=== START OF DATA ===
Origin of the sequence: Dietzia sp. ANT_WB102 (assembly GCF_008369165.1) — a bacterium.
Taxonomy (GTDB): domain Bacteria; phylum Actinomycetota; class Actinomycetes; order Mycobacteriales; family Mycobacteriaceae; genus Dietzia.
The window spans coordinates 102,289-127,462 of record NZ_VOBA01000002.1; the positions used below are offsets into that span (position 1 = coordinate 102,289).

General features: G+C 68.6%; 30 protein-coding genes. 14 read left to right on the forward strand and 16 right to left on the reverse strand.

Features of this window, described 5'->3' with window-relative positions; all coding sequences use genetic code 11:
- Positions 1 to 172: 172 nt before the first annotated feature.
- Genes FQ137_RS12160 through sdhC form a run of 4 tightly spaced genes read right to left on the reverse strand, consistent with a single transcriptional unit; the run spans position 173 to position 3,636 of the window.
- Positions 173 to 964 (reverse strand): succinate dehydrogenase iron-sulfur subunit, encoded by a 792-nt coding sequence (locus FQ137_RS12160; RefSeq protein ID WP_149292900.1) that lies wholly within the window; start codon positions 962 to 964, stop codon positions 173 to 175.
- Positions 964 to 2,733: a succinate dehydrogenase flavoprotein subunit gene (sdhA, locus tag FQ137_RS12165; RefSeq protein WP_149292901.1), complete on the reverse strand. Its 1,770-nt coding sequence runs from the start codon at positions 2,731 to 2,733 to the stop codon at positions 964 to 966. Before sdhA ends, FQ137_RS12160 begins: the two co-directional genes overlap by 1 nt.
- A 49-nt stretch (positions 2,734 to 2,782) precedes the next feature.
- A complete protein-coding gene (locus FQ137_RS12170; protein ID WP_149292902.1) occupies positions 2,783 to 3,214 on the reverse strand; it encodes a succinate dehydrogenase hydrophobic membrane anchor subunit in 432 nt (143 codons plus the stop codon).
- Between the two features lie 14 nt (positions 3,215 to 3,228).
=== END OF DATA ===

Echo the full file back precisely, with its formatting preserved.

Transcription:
Origin of the sequence: Dietzia sp. ANT_WB102 (assembly GCF_008369165.1) — a bacterium.
Taxonomy (GTDB): domain Bacteria; phylum Actinomycetota; class Actinomycetes; order Mycobacteriales; family Mycobacteriaceae; genus Dietzia.
The window spans coordinates 102,289-127,462 of record NZ_VOBA01000002.1; the positions used below are offsets into that span (position 1 = coordinate 102,289).

General features: G+C 68.6%; 30 protein-coding genes. 14 read left to right on the forward strand and 16 right to left on the reverse strand.

Features of this window, described 5'->3' with window-relative positions; all coding sequences use genetic code 11:
- Positions 1 to 172: 172 nt before the first annotated feature.
- Genes FQ137_RS12160 through sdhC form a run of 4 tightly spaced genes read right to left on the reverse strand, consistent with a single transcriptional unit; the run spans position 173 to position 3,636 of the window.
- Positions 173 to 964 (reverse strand): succinate dehydrogenase iron-sulfur subunit, encoded by a 792-nt coding sequence (locus FQ137_RS12160; RefSeq protein ID WP_149292900.1) that lies wholly within the window; start codon positions 962 to 964, stop codon positions 173 to 175.
- Positions 964 to 2,733: a succinate dehydrogenase flavoprotein subunit gene (sdhA, locus tag FQ137_RS12165; RefSeq protein WP_149292901.1), complete on the reverse strand. Its 1,770-nt coding sequence runs from the start codon at positions 2,731 to 2,733 to the stop codon at positions 964 to 966. Before sdhA ends, FQ137_RS12160 begins: the two co-directional genes overlap by 1 nt.
- A 49-nt stretch (positions 2,734 to 2,782) precedes the next feature.
- A complete protein-coding gene (locus FQ137_RS12170; protein ID WP_149292902.1) occupies positions 2,783 to 3,214 on the reverse strand; it encodes a succinate dehydrogenase hydrophobic membrane anchor subunit in 432 nt (143 codons plus the stop codon).
- Between the two features lie 14 nt (positions 3,215 to 3,228).